Women in Digital: Rosalie Marshall

Rosalie Marshall, Strategy Lead, Home Office Digital Data and Technology (DDAT) on making the transition from journalist to Civil Service, and how she’s trying to fix the issues she had once written about

Posted 29 November 2021 by Christine Horton

Did you enjoy school?

I certainly enjoyed aspects of school. I went to school in central London and the school was very diverse with students from many interesting backgrounds. The friends I made there are still amongst my closest friends today. I had some very passionate teachers, particularly in politics and this rubbed off on me and was partly responsible for me continuing the subject to degree level.

What was a shame was there was a culture amongst students where those who worked hard and showed a genuine interest in learning were labelled as geeks or ‘boffins’.  I struggled with this as I enjoyed getting involved. I used to run things like Debating Club and an Amnesty International group, but I’d try to play down a lot of the effort I put into it. I think about all the opportunities missed because of this culture.

What qualifications do you have?

I hold a degree in Politics from Birmingham University.

Has your career path been a smooth transition, a rocky road or a combination of both?

It’s been quite a smooth transition in that I’ve always been interested in fixing public sector IT. There’s so much more support we can give those who are vulnerable in society with good digital services. And by improving technology and data, and simplifying our estate, there’s so many cost efficiencies to be saved, with that cost then being able to be directed elsewhere.

I started my career working as a journalist frequently writing column pieces with my thoughts on different large public sector IT projects. When the Government Digital Service came along, I saw so much passion and drive in the people starting it up, I felt inspired to get involved myself and join the Civil Service to directly try and help fix the types of issues I had been writing about.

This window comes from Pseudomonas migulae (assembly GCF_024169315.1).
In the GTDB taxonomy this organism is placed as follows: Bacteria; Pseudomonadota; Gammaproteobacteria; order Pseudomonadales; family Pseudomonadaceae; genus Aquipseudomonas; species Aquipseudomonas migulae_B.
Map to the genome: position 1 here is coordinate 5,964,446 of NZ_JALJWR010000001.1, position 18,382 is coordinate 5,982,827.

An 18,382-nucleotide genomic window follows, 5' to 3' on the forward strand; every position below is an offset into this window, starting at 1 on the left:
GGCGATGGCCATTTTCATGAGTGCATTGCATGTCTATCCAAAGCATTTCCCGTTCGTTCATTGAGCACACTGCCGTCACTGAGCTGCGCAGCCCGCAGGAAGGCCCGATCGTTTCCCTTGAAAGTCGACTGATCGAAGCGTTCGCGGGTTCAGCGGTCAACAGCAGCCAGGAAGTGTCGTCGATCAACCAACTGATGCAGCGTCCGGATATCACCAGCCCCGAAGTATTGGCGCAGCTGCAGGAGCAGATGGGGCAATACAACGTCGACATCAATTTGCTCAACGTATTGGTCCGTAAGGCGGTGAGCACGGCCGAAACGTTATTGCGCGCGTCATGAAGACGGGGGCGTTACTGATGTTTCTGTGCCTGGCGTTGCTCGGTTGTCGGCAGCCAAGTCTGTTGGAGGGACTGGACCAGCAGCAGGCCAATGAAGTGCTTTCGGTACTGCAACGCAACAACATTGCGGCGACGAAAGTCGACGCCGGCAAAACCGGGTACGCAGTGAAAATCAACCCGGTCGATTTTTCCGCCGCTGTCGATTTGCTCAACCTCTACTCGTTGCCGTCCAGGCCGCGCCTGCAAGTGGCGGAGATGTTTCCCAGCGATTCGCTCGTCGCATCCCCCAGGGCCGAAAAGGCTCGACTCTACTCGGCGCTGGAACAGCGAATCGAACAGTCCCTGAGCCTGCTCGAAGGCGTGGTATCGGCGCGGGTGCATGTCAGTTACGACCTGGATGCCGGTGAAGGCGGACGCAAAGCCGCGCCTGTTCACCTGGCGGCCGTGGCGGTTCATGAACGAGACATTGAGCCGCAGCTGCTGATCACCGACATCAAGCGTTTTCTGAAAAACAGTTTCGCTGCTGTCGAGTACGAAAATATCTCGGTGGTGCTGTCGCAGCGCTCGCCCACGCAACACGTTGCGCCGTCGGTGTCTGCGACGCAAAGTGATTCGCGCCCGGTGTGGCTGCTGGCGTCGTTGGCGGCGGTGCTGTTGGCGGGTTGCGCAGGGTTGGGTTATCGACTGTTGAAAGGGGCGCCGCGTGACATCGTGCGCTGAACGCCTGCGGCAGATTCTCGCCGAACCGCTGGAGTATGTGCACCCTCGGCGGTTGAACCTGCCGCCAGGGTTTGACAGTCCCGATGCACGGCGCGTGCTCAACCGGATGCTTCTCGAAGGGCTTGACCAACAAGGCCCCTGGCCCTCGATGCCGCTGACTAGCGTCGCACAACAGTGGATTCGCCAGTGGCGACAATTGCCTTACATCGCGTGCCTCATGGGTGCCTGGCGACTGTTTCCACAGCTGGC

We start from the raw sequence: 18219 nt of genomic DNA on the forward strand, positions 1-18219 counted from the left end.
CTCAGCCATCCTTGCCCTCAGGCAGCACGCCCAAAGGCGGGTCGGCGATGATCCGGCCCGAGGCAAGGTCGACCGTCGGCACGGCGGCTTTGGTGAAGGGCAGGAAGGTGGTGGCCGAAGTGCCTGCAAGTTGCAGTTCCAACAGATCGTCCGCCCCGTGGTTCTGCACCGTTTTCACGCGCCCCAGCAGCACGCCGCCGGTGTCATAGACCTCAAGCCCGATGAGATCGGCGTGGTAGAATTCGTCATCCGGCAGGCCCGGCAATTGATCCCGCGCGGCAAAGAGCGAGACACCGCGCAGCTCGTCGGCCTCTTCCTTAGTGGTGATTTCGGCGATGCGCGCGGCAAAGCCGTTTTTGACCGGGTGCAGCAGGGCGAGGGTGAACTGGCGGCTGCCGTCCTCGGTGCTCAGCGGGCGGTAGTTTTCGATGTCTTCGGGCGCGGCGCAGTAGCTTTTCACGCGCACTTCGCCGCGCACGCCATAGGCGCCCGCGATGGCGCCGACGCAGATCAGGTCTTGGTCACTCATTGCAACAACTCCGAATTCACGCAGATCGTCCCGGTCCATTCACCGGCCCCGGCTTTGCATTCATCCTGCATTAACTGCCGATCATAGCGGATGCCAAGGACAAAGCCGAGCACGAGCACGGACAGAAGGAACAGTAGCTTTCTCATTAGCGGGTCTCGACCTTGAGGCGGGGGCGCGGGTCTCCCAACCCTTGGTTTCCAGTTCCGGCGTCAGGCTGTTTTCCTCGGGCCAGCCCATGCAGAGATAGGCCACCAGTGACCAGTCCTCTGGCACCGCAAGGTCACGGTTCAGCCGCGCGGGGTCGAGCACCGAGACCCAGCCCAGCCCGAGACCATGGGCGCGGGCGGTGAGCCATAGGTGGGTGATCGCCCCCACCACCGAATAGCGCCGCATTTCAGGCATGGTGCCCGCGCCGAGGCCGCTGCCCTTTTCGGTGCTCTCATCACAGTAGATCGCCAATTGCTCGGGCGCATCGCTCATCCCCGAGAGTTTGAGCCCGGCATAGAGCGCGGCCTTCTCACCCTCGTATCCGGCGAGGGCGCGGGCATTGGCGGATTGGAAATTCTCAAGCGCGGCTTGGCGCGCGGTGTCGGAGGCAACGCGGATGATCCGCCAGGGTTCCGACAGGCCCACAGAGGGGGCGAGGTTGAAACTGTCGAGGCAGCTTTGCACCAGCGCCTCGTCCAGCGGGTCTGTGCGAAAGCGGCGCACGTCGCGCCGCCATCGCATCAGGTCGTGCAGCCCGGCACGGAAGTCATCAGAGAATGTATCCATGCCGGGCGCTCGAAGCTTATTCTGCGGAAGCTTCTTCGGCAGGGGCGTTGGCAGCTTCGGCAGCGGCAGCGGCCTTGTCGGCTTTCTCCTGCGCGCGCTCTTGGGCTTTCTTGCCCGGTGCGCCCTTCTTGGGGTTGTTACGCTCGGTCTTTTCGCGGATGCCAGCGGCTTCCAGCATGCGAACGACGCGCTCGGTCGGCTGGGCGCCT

What is the best career advice you can give to others?

To make sure you fully understand the problem you are trying to fix and to make sure you focus on solutions that address the problem. Often people get so focused on the solution itself, they forget why they are doing it. Ask questions and get to the bottom of how things are working so you have a very clear picture of whatever situation you are trying to tackle. It sounds obvious but there’s a lot of people that try and get work done without fully understanding aspects of it and then the project ends up unfeasible or lacks direction, or both.

If you had to pick one mentor that had the biggest influence on you, who would it be?

It would be a previous head of content at GDS, who was also my line manager for a while I was setting up the government technical writing community. I found her very inspiring as a leader. She is someone who can motivate people with simply her confidence and positive attitude, and has the knack of getting people wanting to learn more and do more. She empowered her teams, encouraging them to use their initiative and judgement in their work, but was always on hand if you were struggling with something. I found her to be very authentic and always had complete trust in her leadership. As I have found myself in more leadership positions myself, I frequently think ‘how would Trisha have handled this?’